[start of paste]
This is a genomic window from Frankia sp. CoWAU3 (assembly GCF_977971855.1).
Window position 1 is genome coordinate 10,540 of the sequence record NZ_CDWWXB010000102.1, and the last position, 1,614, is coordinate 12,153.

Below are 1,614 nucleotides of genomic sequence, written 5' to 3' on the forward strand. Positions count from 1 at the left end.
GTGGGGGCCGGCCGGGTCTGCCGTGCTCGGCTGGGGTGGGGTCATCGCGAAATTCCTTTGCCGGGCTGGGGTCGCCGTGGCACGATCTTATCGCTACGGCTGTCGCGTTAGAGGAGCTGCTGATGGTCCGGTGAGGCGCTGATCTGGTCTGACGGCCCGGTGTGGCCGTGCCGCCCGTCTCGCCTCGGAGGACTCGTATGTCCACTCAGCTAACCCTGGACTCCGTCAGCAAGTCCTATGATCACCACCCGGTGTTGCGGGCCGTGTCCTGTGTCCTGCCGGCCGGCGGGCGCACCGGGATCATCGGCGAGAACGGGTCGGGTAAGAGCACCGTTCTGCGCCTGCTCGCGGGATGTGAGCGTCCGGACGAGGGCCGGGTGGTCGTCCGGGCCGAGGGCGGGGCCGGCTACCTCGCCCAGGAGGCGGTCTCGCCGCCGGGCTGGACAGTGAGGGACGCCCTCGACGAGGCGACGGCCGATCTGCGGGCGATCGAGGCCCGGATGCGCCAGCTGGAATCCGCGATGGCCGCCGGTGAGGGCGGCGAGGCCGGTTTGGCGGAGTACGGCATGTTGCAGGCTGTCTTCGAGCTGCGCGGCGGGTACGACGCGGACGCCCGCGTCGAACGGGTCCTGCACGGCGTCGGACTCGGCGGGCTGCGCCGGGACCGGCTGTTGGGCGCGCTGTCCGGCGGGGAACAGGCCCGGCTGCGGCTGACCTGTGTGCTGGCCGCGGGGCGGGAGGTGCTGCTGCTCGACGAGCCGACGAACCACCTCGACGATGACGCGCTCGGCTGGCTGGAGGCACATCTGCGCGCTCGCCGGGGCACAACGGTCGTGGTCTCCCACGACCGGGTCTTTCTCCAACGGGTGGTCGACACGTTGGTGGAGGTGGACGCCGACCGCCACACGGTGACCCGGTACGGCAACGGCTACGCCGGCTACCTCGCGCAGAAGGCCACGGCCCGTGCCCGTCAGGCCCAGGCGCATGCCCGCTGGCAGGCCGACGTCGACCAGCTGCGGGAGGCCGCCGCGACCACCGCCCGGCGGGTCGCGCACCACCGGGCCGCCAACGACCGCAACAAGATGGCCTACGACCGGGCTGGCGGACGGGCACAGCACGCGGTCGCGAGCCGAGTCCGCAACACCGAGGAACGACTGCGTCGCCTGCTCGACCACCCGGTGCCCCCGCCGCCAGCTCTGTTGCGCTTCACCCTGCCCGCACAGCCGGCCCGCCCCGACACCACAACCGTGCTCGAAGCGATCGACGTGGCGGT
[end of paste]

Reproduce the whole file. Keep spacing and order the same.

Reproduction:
This is a genomic window from Frankia sp. CoWAU3 (assembly GCF_977971855.1).
Window position 1 is genome coordinate 10,540 of the sequence record NZ_CDWWXB010000102.1, and the last position, 1,614, is coordinate 12,153.

Below are 1,614 nucleotides of genomic sequence, written 5' to 3' on the forward strand. Positions count from 1 at the left end.
GTGGGGGCCGGCCGGGTCTGCCGTGCTCGGCTGGGGTGGGGTCATCGCGAAATTCCTTTGCCGGGCTGGGGTCGCCGTGGCACGATCTTATCGCTACGGCTGTCGCGTTAGAGGAGCTGCTGATGGTCCGGTGAGGCGCTGATCTGGTCTGACGGCCCGGTGTGGCCGTGCCGCCCGTCTCGCCTCGGAGGACTCGTATGTCCACTCAGCTAACCCTGGACTCCGTCAGCAAGTCCTATGATCACCACCCGGTGTTGCGGGCCGTGTCCTGTGTCCTGCCGGCCGGCGGGCGCACCGGGATCATCGGCGAGAACGGGTCGGGTAAGAGCACCGTTCTGCGCCTGCTCGCGGGATGTGAGCGTCCGGACGAGGGCCGGGTGGTCGTCCGGGCCGAGGGCGGGGCCGGCTACCTCGCCCAGGAGGCGGTCTCGCCGCCGGGCTGGACAGTGAGGGACGCCCTCGACGAGGCGACGGCCGATCTGCGGGCGATCGAGGCCCGGATGCGCCAGCTGGAATCCGCGATGGCCGCCGGTGAGGGCGGCGAGGCCGGTTTGGCGGAGTACGGCATGTTGCAGGCTGTCTTCGAGCTGCGCGGCGGGTACGACGCGGACGCCCGCGTCGAACGGGTCCTGCACGGCGTCGGACTCGGCGGGCTGCGCCGGGACCGGCTGTTGGGCGCGCTGTCCGGCGGGGAACAGGCCCGGCTGCGGCTGACCTGTGTGCTGGCCGCGGGGCGGGAGGTGCTGCTGCTCGACGAGCCGACGAACCACCTCGACGATGACGCGCTCGGCTGGCTGGAGGCACATCTGCGCGCTCGCCGGGGCACAACGGTCGTGGTCTCCCACGACCGGGTCTTTCTCCAACGGGTGGTCGACACGTTGGTGGAGGTGGACGCCGACCGCCACACGGTGACCCGGTACGGCAACGGCTACGCCGGCTACCTCGCGCAGAAGGCCACGGCCCGTGCCCGTCAGGCCCAGGCGCATGCCCGCTGGCAGGCCGACGTCGACCAGCTGCGGGAGGCCGCCGCGACCACCGCCCGGCGGGTCGCGCACCACCGGGCCGCCAACGACCGCAACAAGATGGCCTACGACCGGGCTGGCGGACGGGCACAGCACGCGGTCGCGAGCCGAGTCCGCAACACCGAGGAACGACTGCGTCGCCTGCTCGACCACCCGGTGCCCCCGCCGCCAGCTCTGTTGCGCTTCACCCTGCCCGCACAGCCGGCCCGCCCCGACACCACAACCGTGCTCGAAGCGATCGACGTGGCGGT